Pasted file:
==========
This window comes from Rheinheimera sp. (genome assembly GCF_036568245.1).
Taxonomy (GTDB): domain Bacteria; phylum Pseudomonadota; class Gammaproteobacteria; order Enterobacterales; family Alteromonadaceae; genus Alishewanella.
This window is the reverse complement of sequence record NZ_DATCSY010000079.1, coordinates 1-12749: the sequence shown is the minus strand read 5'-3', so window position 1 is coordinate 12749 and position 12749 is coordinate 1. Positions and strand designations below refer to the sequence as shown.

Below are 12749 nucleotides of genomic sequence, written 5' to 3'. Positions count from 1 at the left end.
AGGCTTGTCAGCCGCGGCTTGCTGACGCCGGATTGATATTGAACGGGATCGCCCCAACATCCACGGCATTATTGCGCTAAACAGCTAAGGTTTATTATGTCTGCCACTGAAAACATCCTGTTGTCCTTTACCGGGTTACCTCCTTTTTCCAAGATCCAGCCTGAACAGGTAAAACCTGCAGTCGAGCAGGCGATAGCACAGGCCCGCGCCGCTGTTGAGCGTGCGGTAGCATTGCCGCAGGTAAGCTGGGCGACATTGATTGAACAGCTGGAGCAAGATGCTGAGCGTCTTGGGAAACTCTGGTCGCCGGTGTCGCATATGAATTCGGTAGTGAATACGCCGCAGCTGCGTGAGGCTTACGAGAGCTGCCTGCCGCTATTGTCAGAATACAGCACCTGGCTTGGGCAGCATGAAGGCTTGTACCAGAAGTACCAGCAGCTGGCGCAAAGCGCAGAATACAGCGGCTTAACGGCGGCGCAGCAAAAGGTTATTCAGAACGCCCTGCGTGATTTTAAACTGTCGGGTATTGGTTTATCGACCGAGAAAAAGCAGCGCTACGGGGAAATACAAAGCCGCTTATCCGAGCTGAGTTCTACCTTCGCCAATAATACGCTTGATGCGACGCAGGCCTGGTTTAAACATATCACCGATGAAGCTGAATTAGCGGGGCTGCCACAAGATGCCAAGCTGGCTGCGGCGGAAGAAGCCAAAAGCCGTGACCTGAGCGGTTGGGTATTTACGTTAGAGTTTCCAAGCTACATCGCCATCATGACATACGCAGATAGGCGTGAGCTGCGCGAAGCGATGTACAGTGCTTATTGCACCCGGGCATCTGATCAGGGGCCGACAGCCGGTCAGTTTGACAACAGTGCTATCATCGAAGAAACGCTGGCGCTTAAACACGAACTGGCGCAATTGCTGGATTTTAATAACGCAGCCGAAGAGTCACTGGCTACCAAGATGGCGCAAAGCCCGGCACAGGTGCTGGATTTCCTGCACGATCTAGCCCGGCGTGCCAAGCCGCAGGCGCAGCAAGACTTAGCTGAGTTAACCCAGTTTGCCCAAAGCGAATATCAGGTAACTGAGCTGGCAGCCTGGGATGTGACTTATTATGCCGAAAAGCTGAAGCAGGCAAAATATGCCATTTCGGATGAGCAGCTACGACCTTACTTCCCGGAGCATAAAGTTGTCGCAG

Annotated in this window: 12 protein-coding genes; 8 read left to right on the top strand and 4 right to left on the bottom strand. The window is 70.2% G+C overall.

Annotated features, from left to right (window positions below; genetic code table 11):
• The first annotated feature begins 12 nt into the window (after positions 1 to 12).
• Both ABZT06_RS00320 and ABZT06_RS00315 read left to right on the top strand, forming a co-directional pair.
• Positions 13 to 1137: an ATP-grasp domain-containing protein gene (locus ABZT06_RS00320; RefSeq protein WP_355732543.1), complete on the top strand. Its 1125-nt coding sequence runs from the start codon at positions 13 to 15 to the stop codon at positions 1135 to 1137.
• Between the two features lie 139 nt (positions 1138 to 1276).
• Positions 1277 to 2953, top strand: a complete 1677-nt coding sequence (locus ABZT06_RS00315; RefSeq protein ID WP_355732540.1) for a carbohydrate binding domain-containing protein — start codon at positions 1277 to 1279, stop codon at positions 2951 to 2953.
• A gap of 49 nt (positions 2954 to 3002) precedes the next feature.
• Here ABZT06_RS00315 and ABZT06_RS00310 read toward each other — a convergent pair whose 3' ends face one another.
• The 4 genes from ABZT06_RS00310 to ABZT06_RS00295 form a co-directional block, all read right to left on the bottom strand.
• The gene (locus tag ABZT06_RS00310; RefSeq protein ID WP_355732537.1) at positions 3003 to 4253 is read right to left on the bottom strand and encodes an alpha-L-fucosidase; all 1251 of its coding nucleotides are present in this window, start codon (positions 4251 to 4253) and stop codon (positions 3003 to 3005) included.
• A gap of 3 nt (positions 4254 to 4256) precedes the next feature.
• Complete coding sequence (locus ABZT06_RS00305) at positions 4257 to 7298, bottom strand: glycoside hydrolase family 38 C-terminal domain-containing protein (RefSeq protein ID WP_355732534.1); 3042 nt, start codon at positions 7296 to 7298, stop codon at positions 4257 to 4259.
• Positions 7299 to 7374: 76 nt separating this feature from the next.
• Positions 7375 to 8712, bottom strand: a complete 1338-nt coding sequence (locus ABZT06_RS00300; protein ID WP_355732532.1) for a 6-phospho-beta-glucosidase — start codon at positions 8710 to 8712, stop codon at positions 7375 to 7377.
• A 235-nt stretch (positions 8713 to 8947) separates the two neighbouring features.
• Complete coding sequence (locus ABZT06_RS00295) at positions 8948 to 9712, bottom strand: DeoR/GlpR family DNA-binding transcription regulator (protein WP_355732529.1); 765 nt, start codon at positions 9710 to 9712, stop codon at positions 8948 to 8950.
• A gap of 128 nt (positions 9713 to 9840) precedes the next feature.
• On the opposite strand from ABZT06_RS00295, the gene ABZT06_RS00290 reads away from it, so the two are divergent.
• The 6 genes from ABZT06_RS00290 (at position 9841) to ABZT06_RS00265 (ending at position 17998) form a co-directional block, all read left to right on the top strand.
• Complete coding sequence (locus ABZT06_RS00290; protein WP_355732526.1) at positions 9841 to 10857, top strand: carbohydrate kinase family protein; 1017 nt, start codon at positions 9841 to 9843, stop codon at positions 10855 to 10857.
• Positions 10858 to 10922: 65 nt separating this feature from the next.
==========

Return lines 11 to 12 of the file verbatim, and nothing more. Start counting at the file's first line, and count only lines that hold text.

• Between the two features lie 139 nt (positions 1138 to 1276).
• Positions 1277 to 2953, top strand: a complete 1677-nt coding sequence (locus ABZT06_RS00315; RefSeq protein ID WP_355732540.1) for a carbohydrate binding domain-containing protein — start codon at positions 1277 to 1279, stop codon at positions 2951 to 2953.